Mindfulness & meditation

Mindfulness helps us to become familiar with, be present with, interested in and curious about the mind – a constant, sustained investigation. Knowing what’s happening, when it’s happening, without changing or judging it. Mindfulness highlights our habits and patterns of behaviour, so that we can approach our relationships more skilfully, rather than react impulsively. We step away from the inner critic and life on autopilot to develop a deeper connection and intimacy with ourselves and others, and develop a trust our own inherent goodness.

 

Mindfulness has its roots in Buddhist tradition as one element of the noble eightfold path that the Buddha described as a means to move towards liberation from suffering. It’s a training of the mind to see the true nature of body, feelings, perceptions and thoughts. Together with concentration and effort it constitutes meditation practice, which aims to lead to increased focus and insight. The basis for Buddhist philosophy is the acknowledgement that life is inherently stressful and things shift all the time. We don’t need to take this personally – these are simply characteristics of life.

There’s nothing innately religious about this philosophy and it forms the basis for widespread secular practices East and West.

Why practice?

Harvard scientists have found that on average we spend 47% of our time thinking about something other than what we’re doing. They found that this makes us unhappier, while engaging with the present supports happiness – this is what we do when we practice meditation: We develop a direct experience of our felt presence – truly engaging and being with how we feel whether it’s pleasant or unpleasant.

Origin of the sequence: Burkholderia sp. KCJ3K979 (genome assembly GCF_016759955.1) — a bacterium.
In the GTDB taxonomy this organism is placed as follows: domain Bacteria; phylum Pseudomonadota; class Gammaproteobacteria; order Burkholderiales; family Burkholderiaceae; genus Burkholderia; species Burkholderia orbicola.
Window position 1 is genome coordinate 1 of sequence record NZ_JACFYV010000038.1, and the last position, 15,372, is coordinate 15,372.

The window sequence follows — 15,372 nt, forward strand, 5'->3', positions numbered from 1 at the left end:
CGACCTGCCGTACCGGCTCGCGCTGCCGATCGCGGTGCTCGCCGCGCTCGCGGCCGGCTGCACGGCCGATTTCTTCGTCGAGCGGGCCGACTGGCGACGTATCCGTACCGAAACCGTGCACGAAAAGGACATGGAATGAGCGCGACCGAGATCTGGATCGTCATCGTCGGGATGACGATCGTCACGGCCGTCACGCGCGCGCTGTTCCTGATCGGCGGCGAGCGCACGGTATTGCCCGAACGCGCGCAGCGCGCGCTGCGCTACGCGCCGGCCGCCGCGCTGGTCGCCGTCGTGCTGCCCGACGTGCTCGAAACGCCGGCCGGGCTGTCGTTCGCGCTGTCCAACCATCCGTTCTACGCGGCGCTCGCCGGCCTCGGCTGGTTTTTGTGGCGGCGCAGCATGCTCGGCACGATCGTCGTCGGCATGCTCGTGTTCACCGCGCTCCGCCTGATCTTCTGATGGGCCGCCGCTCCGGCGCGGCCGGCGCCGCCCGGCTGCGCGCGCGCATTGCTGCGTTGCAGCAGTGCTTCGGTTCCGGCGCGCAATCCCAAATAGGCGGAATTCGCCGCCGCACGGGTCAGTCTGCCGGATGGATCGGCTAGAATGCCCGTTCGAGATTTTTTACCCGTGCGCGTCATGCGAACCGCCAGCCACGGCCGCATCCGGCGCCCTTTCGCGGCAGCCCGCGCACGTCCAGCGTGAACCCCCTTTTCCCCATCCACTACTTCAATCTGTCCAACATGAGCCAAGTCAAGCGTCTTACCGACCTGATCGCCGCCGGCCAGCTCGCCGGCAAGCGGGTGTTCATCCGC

This will shed light on our behaviour patterns, habits and actions. We can then move away from reacting thoughtlessly and out of impulse, from our addiction to experience like entertainment, expectations towards others (friends, family, colleagues), expectations around our life (career, a sense of entitlement), and being trapped in consumerism. Through self-reflective awareness we develop insight or wisdom, even if it’s on the smallest scale and only one moment at a time. Over time the impact on our life will accumulate. Meditation practice is self-empowering. It’s teaching us how to deal with what’s coming up, so that our experiences become our teachers.

The benefits of meditation

Regular meditation of 20 mins 5 times a week has been shown scientifically to

strengthen the immune system
help handle pain (physical / emotional)
develop empathy and emotional intelligence
reduce stress and anxiety
increase grey matter in the brain
decrease brain activity in the amygdala (the part involved in triggering fear)